News | May 28, 2019

FCA Decision Notices Regarding Pensions Advice Business: Acting without integrity and misleading the FCA

Earlier this month the FCA published Decision Notices against three financial advice firms and the five individuals who ran them for acting without integrity in relation to pensions advice and for misleading the FCA.

The FCA has said that the three firms, Financial Page Ltd (“FPL“), Henderson Carter Associates Ltd (“HCA“) and Bank House Investment Management Limited (“BHIM“) (together, the “Firms”) held themselves out to retail customers as providing bespoke independent investment advice based on a comprehensive and fair analysis of the whole market, but that did not reflect the reality of the service that was provided. The reality according to the FCA was advice recommending pension switches and transfers to “products that invested in high risk, illiquid assets which were unlikely to be suitable for them”.[1]

Pension Review and Advice Process

The Firms adopted a Pension Review and Advice Process that involved outsourcing important functions to unauthorised third parties.

According to the FCA’s Decision Notices, the process involved the third parties sourcing leads and introducing customers to the Firms. Customers were involved in fact-finding exercises relating to their pensions, the results of which were inputted into software that then produced suitability reports in respect of the recommended transactions. The process was structured to result in customers who met certain pre-set criteria being advised to switch their pensions to Self-Invested Personal Pensions (“SIPPs”) investing in “high risk, illiquid assets not regulated by the FCA”.

In total, during the period in question, over 2,100 customers of the Firms switched or transferred pension funds totalling approximately £76.5 million to SIPPs investing in “high risk, illiquid assets that were unlikely to be suitable for them, thereby exposing them to a significant risk of loss”[2].


The Firms, according to the FCA, were aware of what the Pension Review and Advice Process involved, and therefore knew that customers were being misled. Furthermore, one of the third parties had a material financial interest in a number of the investments that was not disclosed to customers. Customers were not aware of the true nature of the service being provided, and were therefore denied the opportunity to make informed decisions on whether to use the Firms’ services and whether to invest in the products recommended to them.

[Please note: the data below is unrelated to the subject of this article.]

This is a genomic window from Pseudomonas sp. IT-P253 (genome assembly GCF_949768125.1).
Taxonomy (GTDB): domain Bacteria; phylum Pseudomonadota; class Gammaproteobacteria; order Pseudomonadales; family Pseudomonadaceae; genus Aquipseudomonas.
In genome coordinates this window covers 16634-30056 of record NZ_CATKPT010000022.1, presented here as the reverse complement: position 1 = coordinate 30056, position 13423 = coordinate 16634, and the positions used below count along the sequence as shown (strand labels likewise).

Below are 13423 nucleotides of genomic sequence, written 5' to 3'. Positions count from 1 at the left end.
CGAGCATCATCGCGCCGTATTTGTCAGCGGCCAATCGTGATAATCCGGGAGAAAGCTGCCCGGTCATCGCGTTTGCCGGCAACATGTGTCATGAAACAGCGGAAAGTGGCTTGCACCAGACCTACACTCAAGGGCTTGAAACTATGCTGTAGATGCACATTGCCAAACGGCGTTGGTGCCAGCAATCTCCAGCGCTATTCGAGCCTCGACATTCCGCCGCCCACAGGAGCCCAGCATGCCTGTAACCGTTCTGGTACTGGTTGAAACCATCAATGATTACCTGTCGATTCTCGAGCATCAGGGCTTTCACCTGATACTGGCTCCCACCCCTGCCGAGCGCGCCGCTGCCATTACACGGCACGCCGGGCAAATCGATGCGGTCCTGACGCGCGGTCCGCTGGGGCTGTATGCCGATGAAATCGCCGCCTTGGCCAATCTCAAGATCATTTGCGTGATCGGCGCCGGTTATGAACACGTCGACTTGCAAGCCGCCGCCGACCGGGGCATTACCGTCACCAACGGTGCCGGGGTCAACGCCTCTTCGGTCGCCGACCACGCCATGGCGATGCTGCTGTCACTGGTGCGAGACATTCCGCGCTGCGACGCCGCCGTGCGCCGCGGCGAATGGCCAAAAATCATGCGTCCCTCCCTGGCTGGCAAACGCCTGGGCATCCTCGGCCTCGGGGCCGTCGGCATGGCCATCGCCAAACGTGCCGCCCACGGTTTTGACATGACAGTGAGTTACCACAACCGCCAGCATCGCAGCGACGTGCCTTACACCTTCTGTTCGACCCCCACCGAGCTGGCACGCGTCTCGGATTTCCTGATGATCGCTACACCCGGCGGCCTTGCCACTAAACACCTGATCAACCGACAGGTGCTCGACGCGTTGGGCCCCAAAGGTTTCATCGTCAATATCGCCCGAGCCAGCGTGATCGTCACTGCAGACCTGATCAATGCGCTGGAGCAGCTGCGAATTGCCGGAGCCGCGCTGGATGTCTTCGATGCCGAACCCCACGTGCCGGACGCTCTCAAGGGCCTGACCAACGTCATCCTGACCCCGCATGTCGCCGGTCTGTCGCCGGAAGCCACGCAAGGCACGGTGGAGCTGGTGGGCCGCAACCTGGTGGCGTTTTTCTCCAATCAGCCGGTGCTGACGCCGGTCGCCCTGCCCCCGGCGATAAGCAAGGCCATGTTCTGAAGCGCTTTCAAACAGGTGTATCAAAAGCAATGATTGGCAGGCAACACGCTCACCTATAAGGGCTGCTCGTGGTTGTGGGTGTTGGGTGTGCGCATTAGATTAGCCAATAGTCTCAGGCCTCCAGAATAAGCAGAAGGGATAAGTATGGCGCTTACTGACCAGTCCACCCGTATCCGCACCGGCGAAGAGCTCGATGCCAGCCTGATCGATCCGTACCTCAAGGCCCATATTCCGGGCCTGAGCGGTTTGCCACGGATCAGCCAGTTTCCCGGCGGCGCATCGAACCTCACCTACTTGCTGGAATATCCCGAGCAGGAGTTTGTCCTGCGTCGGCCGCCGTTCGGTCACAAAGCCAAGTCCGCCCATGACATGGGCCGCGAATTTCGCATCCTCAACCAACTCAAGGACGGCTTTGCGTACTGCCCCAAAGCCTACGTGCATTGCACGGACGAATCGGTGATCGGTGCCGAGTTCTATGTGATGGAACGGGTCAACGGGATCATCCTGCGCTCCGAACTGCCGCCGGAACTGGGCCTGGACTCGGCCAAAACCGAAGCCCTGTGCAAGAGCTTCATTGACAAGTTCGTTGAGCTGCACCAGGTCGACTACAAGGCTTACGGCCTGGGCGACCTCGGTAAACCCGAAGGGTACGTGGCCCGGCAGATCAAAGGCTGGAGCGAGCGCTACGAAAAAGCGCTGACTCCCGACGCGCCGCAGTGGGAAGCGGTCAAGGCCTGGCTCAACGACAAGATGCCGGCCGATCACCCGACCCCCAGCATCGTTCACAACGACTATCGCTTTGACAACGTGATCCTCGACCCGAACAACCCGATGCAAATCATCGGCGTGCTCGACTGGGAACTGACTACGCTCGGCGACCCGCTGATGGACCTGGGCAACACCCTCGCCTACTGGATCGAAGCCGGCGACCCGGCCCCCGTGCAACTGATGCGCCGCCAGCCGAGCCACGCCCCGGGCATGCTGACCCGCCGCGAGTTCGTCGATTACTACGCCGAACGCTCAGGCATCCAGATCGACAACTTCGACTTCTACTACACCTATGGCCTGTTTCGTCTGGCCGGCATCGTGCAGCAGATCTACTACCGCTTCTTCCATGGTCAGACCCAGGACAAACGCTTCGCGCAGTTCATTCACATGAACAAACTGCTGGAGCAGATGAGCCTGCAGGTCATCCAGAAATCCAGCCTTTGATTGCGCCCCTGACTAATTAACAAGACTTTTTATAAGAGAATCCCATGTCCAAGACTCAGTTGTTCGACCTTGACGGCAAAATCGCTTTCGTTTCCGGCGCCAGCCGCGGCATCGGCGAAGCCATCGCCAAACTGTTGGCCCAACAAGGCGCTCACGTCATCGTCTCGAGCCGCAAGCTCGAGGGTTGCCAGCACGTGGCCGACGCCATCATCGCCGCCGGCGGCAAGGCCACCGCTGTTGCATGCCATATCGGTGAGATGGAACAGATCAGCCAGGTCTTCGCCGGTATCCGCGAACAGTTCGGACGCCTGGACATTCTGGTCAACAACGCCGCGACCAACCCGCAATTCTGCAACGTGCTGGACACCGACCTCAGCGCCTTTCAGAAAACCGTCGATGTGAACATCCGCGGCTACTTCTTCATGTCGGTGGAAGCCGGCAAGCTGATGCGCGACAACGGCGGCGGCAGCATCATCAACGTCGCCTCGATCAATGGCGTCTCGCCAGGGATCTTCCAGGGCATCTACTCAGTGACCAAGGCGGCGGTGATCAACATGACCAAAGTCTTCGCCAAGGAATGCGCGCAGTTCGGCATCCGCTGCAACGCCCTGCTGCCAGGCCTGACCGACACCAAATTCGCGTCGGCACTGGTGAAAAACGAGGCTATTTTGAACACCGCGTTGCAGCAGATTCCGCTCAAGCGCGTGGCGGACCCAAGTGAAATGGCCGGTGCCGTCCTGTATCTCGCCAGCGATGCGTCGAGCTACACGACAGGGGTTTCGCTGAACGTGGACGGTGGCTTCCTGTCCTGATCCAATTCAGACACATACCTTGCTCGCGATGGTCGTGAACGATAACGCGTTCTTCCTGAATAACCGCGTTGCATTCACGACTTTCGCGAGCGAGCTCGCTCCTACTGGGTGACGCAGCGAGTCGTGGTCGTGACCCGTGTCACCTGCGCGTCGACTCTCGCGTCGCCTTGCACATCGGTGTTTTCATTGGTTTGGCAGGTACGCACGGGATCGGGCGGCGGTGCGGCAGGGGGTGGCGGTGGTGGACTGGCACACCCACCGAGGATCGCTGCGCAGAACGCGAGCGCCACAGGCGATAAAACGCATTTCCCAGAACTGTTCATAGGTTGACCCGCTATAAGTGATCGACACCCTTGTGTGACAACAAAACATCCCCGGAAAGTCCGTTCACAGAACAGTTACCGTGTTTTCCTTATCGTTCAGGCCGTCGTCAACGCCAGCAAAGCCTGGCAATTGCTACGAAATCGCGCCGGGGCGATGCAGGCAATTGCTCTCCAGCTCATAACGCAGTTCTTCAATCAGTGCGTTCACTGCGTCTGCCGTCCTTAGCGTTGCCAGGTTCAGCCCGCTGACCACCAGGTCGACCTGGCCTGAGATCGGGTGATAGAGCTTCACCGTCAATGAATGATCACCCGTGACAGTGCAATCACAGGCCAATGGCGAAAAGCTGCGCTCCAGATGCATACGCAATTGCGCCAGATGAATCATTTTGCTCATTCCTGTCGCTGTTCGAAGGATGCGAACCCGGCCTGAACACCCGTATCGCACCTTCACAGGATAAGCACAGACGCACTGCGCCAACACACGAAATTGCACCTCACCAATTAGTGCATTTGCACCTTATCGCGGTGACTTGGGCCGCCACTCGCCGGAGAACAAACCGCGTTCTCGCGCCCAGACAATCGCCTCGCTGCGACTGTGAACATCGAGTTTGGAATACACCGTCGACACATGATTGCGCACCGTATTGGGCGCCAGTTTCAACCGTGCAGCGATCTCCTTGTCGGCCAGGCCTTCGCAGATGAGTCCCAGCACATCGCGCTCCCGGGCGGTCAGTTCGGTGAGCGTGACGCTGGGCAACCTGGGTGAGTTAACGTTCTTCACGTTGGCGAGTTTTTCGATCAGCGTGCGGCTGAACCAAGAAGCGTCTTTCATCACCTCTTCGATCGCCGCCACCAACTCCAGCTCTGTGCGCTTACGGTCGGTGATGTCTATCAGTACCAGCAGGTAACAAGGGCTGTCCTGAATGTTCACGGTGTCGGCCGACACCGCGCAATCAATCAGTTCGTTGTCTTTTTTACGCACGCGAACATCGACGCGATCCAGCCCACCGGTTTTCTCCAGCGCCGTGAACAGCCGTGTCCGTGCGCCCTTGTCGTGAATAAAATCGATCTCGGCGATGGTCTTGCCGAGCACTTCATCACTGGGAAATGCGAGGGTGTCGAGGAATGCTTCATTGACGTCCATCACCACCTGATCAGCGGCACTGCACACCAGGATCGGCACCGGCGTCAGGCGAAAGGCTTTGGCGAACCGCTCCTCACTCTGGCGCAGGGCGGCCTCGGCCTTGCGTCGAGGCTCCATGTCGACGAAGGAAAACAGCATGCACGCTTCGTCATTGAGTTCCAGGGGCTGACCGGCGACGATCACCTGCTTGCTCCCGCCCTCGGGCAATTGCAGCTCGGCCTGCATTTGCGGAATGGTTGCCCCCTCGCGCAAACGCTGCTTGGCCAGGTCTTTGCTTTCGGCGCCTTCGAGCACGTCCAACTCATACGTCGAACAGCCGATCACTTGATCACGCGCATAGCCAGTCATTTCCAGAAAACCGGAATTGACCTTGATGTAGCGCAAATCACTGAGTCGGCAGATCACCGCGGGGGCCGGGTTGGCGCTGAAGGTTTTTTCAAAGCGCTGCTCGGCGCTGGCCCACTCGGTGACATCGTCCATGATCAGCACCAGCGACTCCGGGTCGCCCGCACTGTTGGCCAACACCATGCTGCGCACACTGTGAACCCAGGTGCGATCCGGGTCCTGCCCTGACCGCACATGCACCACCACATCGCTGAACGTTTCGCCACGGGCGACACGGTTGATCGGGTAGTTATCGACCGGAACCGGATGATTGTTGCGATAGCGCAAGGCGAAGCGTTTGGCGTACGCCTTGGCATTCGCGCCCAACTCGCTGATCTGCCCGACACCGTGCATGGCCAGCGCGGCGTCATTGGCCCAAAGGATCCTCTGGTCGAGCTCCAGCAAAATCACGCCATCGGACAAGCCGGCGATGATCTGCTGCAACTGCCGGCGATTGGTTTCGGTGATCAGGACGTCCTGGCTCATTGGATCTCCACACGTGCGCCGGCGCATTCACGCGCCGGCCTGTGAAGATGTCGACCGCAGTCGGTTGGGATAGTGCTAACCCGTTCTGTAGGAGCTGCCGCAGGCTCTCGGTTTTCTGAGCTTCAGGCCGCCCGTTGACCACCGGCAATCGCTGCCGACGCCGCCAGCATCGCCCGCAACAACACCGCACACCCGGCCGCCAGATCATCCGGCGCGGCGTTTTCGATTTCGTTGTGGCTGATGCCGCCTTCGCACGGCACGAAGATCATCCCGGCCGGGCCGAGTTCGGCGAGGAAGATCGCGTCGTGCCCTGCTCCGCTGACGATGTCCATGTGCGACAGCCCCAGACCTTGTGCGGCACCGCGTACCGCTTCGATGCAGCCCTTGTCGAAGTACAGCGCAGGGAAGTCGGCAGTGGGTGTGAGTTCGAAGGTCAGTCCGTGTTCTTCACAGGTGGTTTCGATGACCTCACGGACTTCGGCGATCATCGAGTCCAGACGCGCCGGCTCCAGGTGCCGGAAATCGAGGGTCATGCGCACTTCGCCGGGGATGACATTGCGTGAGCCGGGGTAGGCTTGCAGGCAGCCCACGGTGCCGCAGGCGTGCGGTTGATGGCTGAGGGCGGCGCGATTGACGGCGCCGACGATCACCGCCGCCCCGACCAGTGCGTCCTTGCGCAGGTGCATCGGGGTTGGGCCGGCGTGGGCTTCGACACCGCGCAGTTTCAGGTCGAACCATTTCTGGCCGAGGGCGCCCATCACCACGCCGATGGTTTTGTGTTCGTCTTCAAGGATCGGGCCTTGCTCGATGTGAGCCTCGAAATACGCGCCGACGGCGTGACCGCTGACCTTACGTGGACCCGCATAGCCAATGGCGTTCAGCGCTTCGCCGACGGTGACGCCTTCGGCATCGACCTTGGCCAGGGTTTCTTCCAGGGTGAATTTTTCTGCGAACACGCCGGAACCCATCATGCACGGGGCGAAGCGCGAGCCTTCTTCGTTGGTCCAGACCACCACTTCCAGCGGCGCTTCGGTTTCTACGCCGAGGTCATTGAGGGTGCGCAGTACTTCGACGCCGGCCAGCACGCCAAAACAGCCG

The FCA considers that the businesses adopted the Pension Review and Advice Process in order to generate fees and to increase the number of customers that they could advise about other investments, and thereby generate further fees. In doing so, the businesses put their own interests before those of their customers.

Lack of Integrity – Individuals

One of the individuals, Thomas Ward, acted as a director for FPL despite not having the requisite FCA approval to do so. According to the FCA, Mr Ward “disregarded the interests of FPL’s customers and showed a willingness to enrich himself at their expense”. Furthermore, the FCA considers that Mr Ward “took deliberate steps to control and influence the information that FPL disclosed to the FCA” and that he encouraged another director to withhold important information and also drafted communications that were false and/or misleading.

The FCA has said that the two directors of BHIM, Robert Ward and Tristan Freer, as well as Andrew Page (director of FPL) and Aiden Henderson (director of HCA) “should have known that the products were unlikely to be suitable for retail customers… but acted recklessly in closing their minds to the obvious risks”. These four directors were all approved persons in a controlled function at their firms, the FCA therefore considers that they should have known that they were acting recklessly.


BHIM has been fined a penalty of £311,639 and the five individuals have been fined between £52,725 and £416,558 each and issued with prohibitions. FPL and HCA have both gone into liquidation and have therefore not been fined but instead issued with public censures. Had they not been in liquidation, FPL would have been fined £283,100 and HCA £239,900.

BHIM and the individuals have referred their Decision Notices to the Upper Tribunal, and the FCA’s findings are therefore provisional and only reflect the FCA’s beliefs as to what occurred and how it considers their behaviour should be characterised.

The Upper Tribunal will now determine the appropriate action to be taken, if any.


As at 29 January 2019 the Financial Services Compensation Scheme had paid compensation of £26.8 million to 1,106 customers of FPL, HCA and BHIM and is investigating further claims. In total, 2,004 customers of the Firms invested approximately £76 million of their pension assets.

Protecting Members Members cannot be prevented from transferring their pensions, but trustees can take steps to alert members to the potential risks involved. The Pensions Regulator (“TPR“) offers guidance for trustees in this regard, and considers it best practice to include its “Scamproof your Savings” leaflet (available on the TPR website) when sending annual statements to members and to anyone who requests a transfer. Trustees could go further and ask members who request transfers to provide information and answer questions about the scheme to which they are transferring, in order to ensure they fully understand what they are transferring to and have considered the risks.

[1] FCA News:

[2] FCA Decision Notices for FPL, HCA and BHIM.